Smith, the gardeners at 123 Norwood, have a nice little garden with all our favorite flowers, iris, lilies, hydrangeas, daisies, hostas, spiderwort, Montana Bluets, Coral bells, clematis and others. Jan is the straw boss/designer and Howard is the help. Their dining room looks out on their new deck, built with the curves seen in the other area landscaping. The front beds are edged with nice curves that flow with rhythm around the colorful beds of perennials, varied annuals’ and shrubs. A smoke treat trained too a small tree is a very nice touch. Another trained vine/tree is the small wisteria that has bloomed every year. In the back yard is an above ground pool, mostly for the grandkids, a water garden with falls, which is a favorite with the dog who keeps the frogs in line. Beside the water garden is an intriguing unknown evergreen with odd leaves and color. The area is shaded with a large magnolia tree which is a steady bloomer. Until Jan learned to use a fake heron to frighten away the real heron, the fish never lasted long. Just inside the back gate is a stone fire pit surrounded by a stone patio. Flowers here are more perennial with bright annuals filling in the gaps. This garden is perfect for a small lot with all the work being done by the owners. Two houses at one stop — that is the treat at 8 and 10 Mary Way. Here Eric and Cheryl Kirk and Woody and Johnna Rail, in side-by-side condos present a beautifully synchronized yard and landscape to the public. Woody and Johnna, Woody the shovel man and Johnna the designer, have been gardening here for three years, enough to design a lovely range of shrubs, planted pots and hanging baskets that enhance clever areas of hard-scaping. The Dails have some beautiful black urns in front that add color and spark to the landscaping. Both giant blue hostas and bright smaller variegated hostas grace the yard. An area to the side is an additional lot that is devoted to a wild look with spring bulbs, wild flowers and lovely trees. On the Kirk side, well-established old style coral bells weave their delicate pink flowers through blooming yellow coreopsis and big blue hostas, a result of more than 10 years of gardening on Mary Way. Here groundcovers, vinca and sedums add interest while many pots are overflowing with color in the back.The combined backyards are a haven for entertaining with lots of seating and colorful flowers. The Kirks also have beautiful urns brimming with color and both nom-owners have used clematis to entwine the mailboxes. At nearby 14 Gerard Drive is the home of Del and Anna Bristol. It is she who tends the numerous gardens spots that have been developed over the years. A recirculating stream burbles in the front yard where birds enjoy bathing. It is accented with Peach Melba heurchera and this year’s accent color of bright pink, seen in geraniums in a miniature garden bench planter and hanging baskets with a ring of variegated hostas underneath. The walk curves between the running stream and a stone dry bed nearer the house. A lively lime green spiderwort with cobalt blue flowers sets the tone for the utility box area where deep purples and light greens complement each other. Japanese painted ferns peep through large hostas and bright pink petunias are seen paired velvety black petunias. Soon to bloom will be a lime green and purple cone flower, new to the garden. Wander between the garages to a brick patio with a cascading rock fountain, guarded by a clear glass turtle. Hostas dominate the plantings, with purple perennial grasses, a potted black heuchera, combined with coneflowers and coleus to contrast with the green tones of the hostas. Nearby, the black fe...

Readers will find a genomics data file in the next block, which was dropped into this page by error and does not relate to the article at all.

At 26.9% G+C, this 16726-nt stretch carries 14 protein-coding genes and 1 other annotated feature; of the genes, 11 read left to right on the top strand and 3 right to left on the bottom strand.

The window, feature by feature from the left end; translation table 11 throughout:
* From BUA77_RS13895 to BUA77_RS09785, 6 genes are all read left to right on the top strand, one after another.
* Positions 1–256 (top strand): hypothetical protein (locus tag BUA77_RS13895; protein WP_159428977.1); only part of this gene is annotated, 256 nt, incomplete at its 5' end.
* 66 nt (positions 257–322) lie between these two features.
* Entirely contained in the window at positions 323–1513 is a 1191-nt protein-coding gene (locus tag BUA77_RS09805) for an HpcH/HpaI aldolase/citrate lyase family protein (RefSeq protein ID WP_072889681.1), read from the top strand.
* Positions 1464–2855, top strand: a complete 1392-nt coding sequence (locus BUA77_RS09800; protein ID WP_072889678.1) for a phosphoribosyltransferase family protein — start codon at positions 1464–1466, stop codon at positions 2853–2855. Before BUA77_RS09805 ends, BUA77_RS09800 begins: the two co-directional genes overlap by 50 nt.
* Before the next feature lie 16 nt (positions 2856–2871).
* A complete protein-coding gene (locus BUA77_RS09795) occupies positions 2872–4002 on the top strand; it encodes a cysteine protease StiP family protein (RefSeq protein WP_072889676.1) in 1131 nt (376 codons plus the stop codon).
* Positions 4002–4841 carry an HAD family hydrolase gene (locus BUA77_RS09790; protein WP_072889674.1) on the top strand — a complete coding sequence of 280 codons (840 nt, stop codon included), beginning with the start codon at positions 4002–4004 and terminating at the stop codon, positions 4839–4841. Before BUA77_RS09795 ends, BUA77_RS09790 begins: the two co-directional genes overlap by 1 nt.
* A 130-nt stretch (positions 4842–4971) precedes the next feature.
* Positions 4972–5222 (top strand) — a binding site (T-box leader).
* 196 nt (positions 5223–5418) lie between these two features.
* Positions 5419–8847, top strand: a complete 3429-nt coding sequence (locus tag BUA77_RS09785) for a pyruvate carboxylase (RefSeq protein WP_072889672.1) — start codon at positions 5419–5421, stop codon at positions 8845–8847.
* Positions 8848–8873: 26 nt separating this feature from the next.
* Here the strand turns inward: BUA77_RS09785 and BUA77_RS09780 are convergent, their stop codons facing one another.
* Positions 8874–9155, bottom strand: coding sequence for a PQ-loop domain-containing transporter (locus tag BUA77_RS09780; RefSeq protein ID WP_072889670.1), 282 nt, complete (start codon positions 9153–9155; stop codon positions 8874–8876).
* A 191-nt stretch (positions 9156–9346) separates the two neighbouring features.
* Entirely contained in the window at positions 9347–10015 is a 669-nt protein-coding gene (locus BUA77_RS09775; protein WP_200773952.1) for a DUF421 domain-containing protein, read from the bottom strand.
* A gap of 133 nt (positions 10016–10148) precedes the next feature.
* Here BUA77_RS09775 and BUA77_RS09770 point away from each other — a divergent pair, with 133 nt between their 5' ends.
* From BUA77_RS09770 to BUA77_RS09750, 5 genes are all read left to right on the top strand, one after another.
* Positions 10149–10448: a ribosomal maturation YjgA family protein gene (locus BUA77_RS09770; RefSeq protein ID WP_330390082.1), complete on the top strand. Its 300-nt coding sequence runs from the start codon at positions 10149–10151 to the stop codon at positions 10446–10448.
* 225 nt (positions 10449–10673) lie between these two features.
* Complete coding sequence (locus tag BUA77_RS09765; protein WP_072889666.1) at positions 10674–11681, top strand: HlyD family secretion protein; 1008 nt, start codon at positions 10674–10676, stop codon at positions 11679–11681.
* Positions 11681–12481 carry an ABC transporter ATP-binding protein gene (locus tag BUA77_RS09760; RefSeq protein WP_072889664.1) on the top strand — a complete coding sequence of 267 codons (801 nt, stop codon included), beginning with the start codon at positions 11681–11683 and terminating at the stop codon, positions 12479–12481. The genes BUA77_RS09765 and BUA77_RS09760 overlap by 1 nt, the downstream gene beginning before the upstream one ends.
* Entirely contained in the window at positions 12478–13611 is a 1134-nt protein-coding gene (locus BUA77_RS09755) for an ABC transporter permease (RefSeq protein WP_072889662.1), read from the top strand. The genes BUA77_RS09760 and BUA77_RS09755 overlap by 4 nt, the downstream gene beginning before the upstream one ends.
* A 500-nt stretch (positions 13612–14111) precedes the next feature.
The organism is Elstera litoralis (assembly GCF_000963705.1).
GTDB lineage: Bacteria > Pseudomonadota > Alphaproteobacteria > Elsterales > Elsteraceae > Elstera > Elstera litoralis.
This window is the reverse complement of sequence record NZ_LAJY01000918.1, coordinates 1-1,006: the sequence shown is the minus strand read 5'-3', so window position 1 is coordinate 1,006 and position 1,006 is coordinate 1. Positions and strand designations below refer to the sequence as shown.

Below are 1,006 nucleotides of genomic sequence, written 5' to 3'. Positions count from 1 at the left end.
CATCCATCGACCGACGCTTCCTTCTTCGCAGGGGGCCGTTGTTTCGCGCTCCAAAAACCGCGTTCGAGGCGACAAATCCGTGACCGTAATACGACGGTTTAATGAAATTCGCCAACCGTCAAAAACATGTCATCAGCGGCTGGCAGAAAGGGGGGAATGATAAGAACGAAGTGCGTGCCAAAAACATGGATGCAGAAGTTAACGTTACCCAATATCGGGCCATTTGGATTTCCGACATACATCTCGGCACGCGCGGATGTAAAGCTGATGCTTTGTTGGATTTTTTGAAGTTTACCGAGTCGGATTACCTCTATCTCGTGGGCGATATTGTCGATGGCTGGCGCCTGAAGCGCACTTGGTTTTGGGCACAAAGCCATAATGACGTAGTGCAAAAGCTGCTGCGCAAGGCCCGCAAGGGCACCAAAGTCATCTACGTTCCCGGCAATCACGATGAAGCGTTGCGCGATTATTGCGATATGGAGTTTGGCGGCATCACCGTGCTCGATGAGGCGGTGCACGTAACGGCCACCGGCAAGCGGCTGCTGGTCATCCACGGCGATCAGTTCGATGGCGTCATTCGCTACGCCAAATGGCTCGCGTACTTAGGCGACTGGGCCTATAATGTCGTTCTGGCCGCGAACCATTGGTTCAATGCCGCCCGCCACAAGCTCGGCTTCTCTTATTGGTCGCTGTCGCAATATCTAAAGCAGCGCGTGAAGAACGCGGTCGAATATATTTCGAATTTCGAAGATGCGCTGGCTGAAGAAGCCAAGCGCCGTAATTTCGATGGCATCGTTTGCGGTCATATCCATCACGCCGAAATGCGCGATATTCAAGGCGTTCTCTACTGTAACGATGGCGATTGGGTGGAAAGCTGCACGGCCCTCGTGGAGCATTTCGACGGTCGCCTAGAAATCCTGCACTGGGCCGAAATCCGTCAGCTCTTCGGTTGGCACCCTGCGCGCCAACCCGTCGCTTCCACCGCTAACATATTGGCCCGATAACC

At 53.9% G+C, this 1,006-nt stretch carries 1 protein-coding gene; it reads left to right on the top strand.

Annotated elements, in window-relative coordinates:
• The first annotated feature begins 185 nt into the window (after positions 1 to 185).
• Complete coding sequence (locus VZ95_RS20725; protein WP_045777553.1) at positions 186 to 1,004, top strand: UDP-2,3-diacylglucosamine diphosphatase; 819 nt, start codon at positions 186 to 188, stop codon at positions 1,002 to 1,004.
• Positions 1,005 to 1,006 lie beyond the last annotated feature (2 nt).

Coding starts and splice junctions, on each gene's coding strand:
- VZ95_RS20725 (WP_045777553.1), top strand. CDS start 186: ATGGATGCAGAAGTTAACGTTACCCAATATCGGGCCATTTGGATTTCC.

Jul 26, 2019